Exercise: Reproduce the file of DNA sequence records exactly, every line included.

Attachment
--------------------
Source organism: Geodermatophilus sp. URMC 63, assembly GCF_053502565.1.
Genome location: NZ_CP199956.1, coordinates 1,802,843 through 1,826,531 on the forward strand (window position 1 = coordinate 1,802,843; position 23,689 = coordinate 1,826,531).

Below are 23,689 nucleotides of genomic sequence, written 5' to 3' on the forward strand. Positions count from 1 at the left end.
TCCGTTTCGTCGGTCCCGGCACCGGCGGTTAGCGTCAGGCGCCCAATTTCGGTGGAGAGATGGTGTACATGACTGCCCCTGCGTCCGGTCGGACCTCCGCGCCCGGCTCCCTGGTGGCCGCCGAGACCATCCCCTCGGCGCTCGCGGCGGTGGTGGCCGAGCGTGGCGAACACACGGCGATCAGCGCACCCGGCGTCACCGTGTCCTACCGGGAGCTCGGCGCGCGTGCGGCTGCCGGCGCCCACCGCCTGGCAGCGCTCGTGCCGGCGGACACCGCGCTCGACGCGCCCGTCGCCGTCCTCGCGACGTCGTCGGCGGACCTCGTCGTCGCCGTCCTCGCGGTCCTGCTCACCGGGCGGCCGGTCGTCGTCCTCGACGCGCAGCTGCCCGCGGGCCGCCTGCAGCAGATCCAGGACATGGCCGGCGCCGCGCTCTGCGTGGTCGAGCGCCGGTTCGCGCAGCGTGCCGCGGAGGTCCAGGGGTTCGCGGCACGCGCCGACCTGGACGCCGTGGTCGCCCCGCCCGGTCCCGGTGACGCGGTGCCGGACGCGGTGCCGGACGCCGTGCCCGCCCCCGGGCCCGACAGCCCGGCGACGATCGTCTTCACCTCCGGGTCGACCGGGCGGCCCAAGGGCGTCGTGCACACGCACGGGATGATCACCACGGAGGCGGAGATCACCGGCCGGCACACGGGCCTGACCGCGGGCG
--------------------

Source organism: Geodermatophilus sp. URMC 63, assembly GCF_053502565.1.
Genome location: NZ_CP199956.1, coordinates 1,802,843 through 1,826,531 on the forward strand (window position 1 = coordinate 1,802,843; position 23,689 = coordinate 1,826,531).

Below are 23,689 nucleotides of genomic sequence, written 5' to 3' on the forward strand. Positions count from 1 at the left end.
TCCGTTTCGTCGGTCCCGGCACCGGCGGTTAGCGTCAGGCGCCCAATTTCGGTGGAGAGATGGTGTACATGACTGCCCCTGCGTCCGGTCGGACCTCCGCGCCCGGCTCCCTGGTGGCCGCCGAGACCATCCCCTCGGCGCTCGCGGCGGTGGTGGCCGAGCGTGGCGAACACACGGCGATCAGCGCACCCGGCGTCACCGTGTCCTACCGGGAGCTCGGCGCGCGTGCGGCTGCCGGCGCCCACCGCCTGGCAGCGCTCGTGCCGGCGGACACCGCGCTCGACGCGCCCGTCGCCGTCCTCGCGACGTCGTCGGCGGACCTCGTCGTCGCCGTCCTCGCGGTCCTGCTCACCGGGCGGCCGGTCGTCGTCCTCGACGCGCAGCTGCCCGCGGGCCGCCTGCAGCAGATCCAGGACATGGCCGGCGCCGCGCTCTGCGTGGTCGAGCGCCGGTTCGCGCAGCGTGCCGCGGAGGTCCAGGGGTTCGCGGCACGCGCCGACCTGGACGCCGTGGTCGCCCCGCCCGGTCCCGGTGACGCGGTGCCGGACGCGGTGCCGGACGCCGTGCCCGCCCCCGGGCCCGACAGCCCGGCGACGATCGTCTTCACCTCCGGGTCGACCGGGCGGCCCAAGGGCGTCGTGCACACGCACGGGATGATCACCACGGAGGCGGAGATCACCGGCCGGCACACGGGCCTGACCGCGGGCG